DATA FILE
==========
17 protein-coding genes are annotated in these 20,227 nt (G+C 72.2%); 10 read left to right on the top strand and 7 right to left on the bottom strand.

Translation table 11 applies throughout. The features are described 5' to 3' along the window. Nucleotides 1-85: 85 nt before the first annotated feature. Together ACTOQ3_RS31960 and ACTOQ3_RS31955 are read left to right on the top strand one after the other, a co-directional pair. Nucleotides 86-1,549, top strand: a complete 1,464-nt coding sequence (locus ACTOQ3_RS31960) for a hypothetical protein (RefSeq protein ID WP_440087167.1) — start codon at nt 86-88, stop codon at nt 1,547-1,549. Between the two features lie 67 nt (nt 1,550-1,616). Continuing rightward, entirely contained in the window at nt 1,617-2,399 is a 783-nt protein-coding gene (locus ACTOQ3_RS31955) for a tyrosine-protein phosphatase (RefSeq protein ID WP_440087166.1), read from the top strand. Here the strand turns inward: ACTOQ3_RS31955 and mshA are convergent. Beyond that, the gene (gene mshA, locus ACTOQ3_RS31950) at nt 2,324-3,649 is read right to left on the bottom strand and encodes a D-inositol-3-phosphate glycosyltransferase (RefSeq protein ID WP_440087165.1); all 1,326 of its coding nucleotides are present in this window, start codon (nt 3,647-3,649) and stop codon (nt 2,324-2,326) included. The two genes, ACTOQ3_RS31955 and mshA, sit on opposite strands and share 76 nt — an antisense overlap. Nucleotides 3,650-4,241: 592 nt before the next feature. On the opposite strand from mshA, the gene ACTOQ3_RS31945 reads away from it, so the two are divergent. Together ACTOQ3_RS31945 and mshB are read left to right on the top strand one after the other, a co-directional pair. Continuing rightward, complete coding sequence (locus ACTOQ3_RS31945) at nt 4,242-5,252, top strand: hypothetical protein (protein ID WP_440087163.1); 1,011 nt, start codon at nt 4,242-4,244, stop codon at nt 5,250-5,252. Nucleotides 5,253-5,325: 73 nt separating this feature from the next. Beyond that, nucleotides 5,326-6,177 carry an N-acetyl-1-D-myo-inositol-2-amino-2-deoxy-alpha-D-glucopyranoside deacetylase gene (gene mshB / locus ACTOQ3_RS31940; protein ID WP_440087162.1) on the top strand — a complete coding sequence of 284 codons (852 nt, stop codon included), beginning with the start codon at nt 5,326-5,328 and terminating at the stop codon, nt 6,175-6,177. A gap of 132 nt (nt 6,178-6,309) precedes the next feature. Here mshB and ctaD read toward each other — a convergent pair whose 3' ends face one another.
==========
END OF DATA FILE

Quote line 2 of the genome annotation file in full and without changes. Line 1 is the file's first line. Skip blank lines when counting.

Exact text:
Translation table 11 applies throughout. The features are described 5' to 3' along the window. Nucleotides 1-85: 85 nt before the first annotated feature. Together ACTOQ3_RS31960 and ACTOQ3_RS31955 are read left to right on the top strand one after the other, a co-directional pair. Nucleotides 86-1,549, top strand: a complete 1,464-nt coding sequence (locus ACTOQ3_RS31960) for a hypothetical protein (RefSeq protein ID WP_440087167.1) — start codon at nt 86-88, stop codon at nt 1,547-1,549. Between the two features lie 67 nt (nt 1,550-1,616). Continuing rightward, entirely contained in the window at nt 1,617-2,399 is a 783-nt protein-coding gene (locus ACTOQ3_RS31955) for a tyrosine-protein phosphatase (RefSeq protein ID WP_440087166.1), read from the top strand. Here the strand turns inward: ACTOQ3_RS31955 and mshA are convergent. Beyond that, the gene (gene mshA, locus ACTOQ3_RS31950) at nt 2,324-3,649 is read right to left on the bottom strand and encodes a D-inositol-3-phosphate glycosyltransferase (RefSeq protein ID WP_440087165.1); all 1,326 of its coding nucleotides are present in this window, start codon (nt 3,647-3,649) and stop codon (nt 2,324-2,326) included. The two genes, ACTOQ3_RS31955 and mshA, sit on opposite strands and share 76 nt — an antisense overlap. Nucleotides 3,650-4,241: 592 nt before the next feature. On the opposite strand from mshA, the gene ACTOQ3_RS31945 reads away from it, so the two are divergent. Together ACTOQ3_RS31945 and mshB are read left to right on the top strand one after the other, a co-directional pair. Continuing rightward, complete coding sequence (locus ACTOQ3_RS31945) at nt 4,242-5,252, top strand: hypothetical protein (protein ID WP_440087163.1); 1,011 nt, start codon at nt 4,242-4,244, stop codon at nt 5,250-5,252. Nucleotides 5,253-5,325: 73 nt separating this feature from the next. Beyond that, nucleotides 5,326-6,177 carry an N-acetyl-1-D-myo-inositol-2-amino-2-deoxy-alpha-D-glucopyranoside deacetylase gene (gene mshB / locus ACTOQ3_RS31940; protein ID WP_440087162.1) on the top strand — a complete coding sequence of 284 codons (852 nt, stop codon included), beginning with the start codon at nt 5,326-5,328 and terminating at the stop codon, nt 6,175-6,177. A gap of 132 nt (nt 6,178-6,309) precedes the next feature. Here mshB and ctaD read toward each other — a convergent pair whose 3' ends face one another.